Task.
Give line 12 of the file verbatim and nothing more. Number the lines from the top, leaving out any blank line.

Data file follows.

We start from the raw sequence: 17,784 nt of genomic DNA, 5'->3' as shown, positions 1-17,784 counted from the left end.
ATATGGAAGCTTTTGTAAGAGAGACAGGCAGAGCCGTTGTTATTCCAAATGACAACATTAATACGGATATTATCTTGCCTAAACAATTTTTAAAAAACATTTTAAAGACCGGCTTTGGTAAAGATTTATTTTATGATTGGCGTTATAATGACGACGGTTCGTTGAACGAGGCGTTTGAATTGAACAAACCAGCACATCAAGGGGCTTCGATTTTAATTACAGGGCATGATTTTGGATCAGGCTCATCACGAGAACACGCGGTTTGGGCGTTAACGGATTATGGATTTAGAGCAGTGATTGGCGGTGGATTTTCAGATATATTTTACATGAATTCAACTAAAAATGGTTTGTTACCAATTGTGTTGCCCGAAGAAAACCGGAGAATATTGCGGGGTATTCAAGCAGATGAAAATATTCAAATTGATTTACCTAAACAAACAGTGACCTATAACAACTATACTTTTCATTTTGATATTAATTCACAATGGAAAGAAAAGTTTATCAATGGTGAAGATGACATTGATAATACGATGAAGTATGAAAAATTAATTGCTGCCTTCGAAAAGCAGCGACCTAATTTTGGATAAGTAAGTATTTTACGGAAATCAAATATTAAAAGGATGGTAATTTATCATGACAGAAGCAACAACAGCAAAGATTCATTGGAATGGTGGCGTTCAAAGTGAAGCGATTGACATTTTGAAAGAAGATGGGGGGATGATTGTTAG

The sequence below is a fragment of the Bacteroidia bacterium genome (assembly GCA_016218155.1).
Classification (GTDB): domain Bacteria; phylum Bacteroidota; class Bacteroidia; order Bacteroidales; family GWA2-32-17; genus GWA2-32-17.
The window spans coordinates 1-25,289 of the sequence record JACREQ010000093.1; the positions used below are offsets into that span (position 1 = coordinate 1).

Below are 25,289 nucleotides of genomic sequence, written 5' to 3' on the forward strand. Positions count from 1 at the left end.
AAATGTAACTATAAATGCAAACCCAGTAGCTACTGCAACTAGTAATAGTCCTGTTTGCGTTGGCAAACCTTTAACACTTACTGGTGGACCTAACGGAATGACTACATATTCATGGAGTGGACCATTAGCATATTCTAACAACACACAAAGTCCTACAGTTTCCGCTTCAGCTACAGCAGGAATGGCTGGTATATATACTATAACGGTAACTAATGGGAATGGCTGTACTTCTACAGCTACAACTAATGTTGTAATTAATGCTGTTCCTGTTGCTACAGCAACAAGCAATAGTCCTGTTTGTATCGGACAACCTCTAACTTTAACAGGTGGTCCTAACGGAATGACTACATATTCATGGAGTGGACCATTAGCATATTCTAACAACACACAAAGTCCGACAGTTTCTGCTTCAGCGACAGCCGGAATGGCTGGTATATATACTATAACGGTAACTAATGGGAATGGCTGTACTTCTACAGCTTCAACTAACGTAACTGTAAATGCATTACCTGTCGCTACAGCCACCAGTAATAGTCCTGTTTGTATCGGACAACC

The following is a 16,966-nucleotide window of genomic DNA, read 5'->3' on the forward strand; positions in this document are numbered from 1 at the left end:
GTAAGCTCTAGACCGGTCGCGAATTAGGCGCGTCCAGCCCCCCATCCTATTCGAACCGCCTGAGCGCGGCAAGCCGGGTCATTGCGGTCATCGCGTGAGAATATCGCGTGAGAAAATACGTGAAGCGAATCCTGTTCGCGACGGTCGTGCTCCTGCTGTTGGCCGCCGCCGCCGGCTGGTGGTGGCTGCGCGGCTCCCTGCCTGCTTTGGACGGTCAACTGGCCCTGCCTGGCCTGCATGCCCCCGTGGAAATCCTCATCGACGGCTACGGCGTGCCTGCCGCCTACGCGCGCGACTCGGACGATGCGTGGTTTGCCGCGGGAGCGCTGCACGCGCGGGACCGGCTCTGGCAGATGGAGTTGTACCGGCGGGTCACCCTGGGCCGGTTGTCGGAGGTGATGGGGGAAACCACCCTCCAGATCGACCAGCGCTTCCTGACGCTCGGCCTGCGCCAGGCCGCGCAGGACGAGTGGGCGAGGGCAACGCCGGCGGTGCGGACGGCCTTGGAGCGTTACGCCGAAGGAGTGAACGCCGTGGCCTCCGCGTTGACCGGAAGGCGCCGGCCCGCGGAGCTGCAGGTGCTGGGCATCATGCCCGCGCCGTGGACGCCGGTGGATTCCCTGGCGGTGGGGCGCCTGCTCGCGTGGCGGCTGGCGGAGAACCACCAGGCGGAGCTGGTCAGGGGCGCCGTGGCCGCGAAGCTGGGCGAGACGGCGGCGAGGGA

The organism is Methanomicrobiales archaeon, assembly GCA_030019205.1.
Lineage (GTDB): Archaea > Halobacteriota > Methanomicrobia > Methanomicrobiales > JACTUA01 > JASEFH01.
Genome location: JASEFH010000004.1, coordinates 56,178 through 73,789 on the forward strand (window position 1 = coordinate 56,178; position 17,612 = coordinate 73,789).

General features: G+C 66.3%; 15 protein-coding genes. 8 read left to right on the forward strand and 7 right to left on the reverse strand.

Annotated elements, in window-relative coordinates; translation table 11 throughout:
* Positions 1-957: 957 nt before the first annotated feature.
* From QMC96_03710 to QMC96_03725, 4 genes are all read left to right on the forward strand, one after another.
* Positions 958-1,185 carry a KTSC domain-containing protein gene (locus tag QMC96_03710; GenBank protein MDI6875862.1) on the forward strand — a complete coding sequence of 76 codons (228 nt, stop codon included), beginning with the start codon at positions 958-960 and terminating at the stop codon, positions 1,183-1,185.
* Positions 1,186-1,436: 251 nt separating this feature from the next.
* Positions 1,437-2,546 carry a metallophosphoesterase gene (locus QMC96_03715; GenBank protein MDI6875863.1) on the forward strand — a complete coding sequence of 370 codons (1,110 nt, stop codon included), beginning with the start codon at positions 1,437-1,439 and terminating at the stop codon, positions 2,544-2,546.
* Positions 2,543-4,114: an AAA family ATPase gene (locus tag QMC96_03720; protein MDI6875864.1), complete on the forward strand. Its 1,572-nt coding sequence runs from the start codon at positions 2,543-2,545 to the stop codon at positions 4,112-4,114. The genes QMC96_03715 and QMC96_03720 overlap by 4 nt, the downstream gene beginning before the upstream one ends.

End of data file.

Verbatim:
Genome location: JASEFH010000004.1, coordinates 56,178 through 73,789 on the forward strand (window position 1 = coordinate 56,178; position 17,612 = coordinate 73,789).